There was this implicit notion that the mess predated and had little to do with him, which is ridiculous: He’s been a part of this institution for a long time, and if he’d been agitating for reform and full transparency all these years, he’d never have ascended to the top.
He’s no renegade.
But he is the equivalent of a corporate turnaround artist or a political strategist who deftly breathes fresh life into a sputtering enterprise. I use those secular metaphors because his rehabilitation of the papacy has so much secular resonance and so many secular lessons.
Like this: If you’re going to define yourself in opposition to a predecessor whom many people had misgivings about, go all the way. Francis is the Bill de Blasio to Benedict’s Michael Bloomberg, doing a complete semiotic overhaul.
Less investment in festive footwear, more in the washing of other people’s feet. He’s not telling priests to stop being priests, any more than de Blasio is telling the police to stop being the police. He’s just urging them to tamp down the brusqueness and bullying. No more theological stop-and-frisk.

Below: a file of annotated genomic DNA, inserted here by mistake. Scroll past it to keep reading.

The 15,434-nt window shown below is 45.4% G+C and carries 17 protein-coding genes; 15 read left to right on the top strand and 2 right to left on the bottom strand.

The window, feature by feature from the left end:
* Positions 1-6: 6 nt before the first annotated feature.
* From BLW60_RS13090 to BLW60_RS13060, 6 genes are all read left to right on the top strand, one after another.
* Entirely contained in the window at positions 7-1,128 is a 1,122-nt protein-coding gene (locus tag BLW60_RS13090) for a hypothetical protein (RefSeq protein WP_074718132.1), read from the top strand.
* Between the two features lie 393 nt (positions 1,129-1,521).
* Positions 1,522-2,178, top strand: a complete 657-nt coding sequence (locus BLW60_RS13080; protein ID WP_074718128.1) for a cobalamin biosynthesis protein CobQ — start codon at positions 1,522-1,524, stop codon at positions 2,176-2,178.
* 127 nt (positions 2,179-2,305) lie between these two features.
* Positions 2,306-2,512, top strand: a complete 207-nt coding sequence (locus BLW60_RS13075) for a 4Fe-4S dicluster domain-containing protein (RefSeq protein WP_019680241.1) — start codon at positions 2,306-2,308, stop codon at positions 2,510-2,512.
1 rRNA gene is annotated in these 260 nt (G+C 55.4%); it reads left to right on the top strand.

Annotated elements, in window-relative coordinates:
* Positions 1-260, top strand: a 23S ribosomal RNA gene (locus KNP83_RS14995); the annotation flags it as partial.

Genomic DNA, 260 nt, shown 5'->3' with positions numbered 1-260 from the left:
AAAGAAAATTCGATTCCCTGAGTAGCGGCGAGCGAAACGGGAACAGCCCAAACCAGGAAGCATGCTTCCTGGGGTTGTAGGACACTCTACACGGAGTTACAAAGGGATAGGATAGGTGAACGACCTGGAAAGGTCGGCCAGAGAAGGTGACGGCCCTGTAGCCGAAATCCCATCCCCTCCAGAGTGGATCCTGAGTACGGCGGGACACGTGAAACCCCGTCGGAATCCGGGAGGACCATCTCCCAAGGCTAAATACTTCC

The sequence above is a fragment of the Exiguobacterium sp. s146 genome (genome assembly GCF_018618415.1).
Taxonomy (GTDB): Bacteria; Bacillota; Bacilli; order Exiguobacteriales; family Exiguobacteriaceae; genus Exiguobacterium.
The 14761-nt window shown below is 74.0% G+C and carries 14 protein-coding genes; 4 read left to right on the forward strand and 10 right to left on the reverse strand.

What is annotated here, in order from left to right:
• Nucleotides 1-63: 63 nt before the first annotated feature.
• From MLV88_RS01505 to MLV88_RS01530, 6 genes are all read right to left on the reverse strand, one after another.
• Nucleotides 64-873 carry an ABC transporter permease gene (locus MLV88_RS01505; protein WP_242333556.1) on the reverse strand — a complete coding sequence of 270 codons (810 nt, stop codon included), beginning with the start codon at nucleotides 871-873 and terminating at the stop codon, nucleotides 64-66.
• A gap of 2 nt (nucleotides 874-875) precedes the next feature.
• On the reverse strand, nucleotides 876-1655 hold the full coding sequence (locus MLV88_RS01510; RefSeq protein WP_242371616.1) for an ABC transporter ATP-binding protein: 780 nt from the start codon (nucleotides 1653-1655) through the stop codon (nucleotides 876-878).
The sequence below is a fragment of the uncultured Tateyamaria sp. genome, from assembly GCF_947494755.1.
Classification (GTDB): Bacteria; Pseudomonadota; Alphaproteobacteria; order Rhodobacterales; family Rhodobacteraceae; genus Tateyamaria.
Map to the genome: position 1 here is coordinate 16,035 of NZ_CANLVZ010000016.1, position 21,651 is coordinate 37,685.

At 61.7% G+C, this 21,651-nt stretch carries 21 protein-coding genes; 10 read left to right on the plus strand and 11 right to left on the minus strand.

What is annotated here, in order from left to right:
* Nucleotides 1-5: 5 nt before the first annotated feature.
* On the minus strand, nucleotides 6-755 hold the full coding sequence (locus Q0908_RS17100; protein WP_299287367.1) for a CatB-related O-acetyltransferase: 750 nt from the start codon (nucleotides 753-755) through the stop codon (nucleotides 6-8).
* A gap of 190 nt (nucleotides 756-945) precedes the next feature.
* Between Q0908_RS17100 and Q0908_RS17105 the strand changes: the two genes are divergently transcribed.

He understands that tone trumps content — that it’s everything, really.
The writer Damon Linker has contributed lively, intelligent pieces of commentary to the publications The Week and The New Republic that take Francis-fawning journalists to task for seeing a revolution that’s just not there.
Linker asserts that the church, under this pope, has not in fact changed its teaching about homosexuality, the ordination of women, celibacy or any of that.
And he’s absolutely correct.
But he gives short shrift to what a difference a smile and a shrug make. Francis, who has mastered both, may not be telling the church’s scolds that they have to relinquish their dogma, but his manner and diction are telling everyone else that he’s not going to harangue them — that it’s neither his inclination nor his place.
And that’s huge.
“Who am I to judge?” he said.
This, from a pope, is like Streisand saying, “Who am I to sing?”
It’s a bit of self-effacement that you never saw coming.
FRANCIS has also grasped that timing is everything, a point proved by the reception to his recent apostolic exhortation about the corrosive effects of greed in the world.